We also, observed vascular congestion in the cortex of the kidney. Congestion of the renal microcirculation contributes to deficits in renal perfusion (Sutton et al., 2002). Endothelial-leukocyte interactions mediated through complementary adhesion molecules on endothelial cells and leukocytes play a key role in the local accumulation of leukocytes (Molitoris and Sutton, 2004). Studying of Jonai et al. (1996) on immune response to 50 Hz ELFEMF exposure in vitro by assaying cytokines produced by human Peripheral Blood Mononuclear Cells (PBMCs) showed that some cytokine levels changed in response to exposure to EMF. Specifically, a significant decrease in tumor necrosis factor α (TNF-α) and a significant increase in interleukin 1β (IL-1β) levels were observed. It is well established that changes in cytokine production induce specific cellular and molecular responses in target cells. In the case of leukocytes, some cytokines (IL-1β, TNF-α) can stimulate the up-regulation of E-selectin and L-selectin ligands which mediate subsequent leukocyte rolling (Spertini et al., 1991). In addition, TNF-α, IL-1β and interferon γ (IFN-γ) enhance the expression of ICAM-1 and VCAM-1 in endothelial cells which mediate leukocyte adhesion to the endothelium (Haraldsen et al., 1996; Waldman and Knight, 1996; Silverman et al., 2001). Thus, exposure to ELFEMF leads to vascular congestion by changing some cytokine levels and therefore, to reduction in renal perfusion.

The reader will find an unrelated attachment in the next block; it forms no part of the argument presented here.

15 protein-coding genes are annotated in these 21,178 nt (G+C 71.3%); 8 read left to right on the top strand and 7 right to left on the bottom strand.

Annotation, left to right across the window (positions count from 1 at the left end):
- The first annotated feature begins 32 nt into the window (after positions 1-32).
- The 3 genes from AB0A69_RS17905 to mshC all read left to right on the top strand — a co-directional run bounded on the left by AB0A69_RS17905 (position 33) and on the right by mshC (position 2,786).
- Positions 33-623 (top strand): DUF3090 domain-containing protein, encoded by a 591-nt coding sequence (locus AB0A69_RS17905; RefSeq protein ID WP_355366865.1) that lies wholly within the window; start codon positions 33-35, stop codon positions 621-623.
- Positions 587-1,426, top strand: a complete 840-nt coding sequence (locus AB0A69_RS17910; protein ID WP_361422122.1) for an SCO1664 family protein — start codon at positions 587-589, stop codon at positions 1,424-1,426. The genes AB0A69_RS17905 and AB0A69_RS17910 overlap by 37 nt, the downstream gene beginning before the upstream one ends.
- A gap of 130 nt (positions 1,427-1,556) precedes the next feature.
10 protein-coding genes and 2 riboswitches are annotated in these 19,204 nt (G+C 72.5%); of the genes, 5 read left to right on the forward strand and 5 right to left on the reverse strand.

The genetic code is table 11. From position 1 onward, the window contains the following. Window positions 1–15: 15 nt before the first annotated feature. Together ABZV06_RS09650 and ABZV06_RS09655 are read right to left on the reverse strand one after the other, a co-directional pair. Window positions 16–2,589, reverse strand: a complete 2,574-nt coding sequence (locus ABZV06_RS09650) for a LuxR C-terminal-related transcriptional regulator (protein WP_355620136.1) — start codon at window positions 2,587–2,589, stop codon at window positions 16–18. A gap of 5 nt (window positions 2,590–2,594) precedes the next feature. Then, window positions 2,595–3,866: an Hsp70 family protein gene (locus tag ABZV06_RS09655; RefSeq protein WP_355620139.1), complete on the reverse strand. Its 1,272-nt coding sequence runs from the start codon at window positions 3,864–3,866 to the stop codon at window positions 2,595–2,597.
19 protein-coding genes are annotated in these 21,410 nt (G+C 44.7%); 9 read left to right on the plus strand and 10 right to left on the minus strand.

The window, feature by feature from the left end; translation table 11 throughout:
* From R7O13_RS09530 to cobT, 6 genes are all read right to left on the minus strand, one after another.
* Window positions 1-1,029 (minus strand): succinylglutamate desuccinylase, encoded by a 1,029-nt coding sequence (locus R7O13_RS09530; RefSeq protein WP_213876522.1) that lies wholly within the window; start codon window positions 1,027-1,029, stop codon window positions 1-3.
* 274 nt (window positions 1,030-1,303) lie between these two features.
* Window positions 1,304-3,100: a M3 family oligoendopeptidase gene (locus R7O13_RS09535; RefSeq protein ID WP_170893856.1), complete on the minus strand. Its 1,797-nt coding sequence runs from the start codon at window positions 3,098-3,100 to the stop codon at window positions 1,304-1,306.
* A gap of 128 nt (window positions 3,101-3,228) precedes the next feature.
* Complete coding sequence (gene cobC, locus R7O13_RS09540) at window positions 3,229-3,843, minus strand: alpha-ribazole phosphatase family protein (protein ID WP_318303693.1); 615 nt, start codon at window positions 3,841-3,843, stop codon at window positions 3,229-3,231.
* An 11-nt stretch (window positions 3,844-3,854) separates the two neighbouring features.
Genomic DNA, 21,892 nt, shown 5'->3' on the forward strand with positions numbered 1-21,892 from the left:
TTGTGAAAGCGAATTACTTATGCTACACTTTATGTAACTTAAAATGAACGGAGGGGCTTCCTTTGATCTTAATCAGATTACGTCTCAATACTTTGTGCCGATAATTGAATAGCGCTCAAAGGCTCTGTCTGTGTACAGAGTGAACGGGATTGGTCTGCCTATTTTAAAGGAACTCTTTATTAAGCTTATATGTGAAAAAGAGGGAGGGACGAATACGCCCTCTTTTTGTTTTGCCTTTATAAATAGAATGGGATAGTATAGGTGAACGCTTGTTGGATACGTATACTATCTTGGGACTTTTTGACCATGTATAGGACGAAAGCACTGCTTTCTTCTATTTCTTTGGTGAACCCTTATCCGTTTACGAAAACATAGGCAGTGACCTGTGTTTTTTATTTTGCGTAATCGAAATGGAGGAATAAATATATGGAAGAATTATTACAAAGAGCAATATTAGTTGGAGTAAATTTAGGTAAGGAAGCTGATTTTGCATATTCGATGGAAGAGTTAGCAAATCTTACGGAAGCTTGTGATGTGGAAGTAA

It is reported that, disturbance in kidney function enhances filteration of proteins leading to reduction in plasma protein levels (Levin, 2000) but in our study EMF exposed rats did not show significant changes in total protein, albumin and globulin levels.

All the changes observed in the present study were occurred in the renal cortex. On the other hand, the studies involving the effects of cell phones on kidneys show that cortical renal tubular epithelium is affected more than the medullary tubules (Kang et al., 1997; Pyrpasopoulou et al., 2004; Oktem et al., 2005; Ozguner et al., 2005). Thus, it is concluded that exposure to ELFEMF, probably affects renal cortex more than renal medulla.

In conclusion, ELFEMF of 50 Hz frequency and 1 mT applied on adult rats, for 24 h daily during 135 days induced changes in the blood level of creatinine and nitrogen urea as well vascular congestion in renal cortex, without changing the blood levels of total protein, albumin and globulin.

ACKNOWLEDGMENTS

We wish to acknowledge the Research Council of Shiraz university, Shiraz, Iran, for the financial support of this study (grant No. 88-GR-SCST-117). We also thank Dr. Aminollah Bahaoddini, assistant professor of Shiraz University.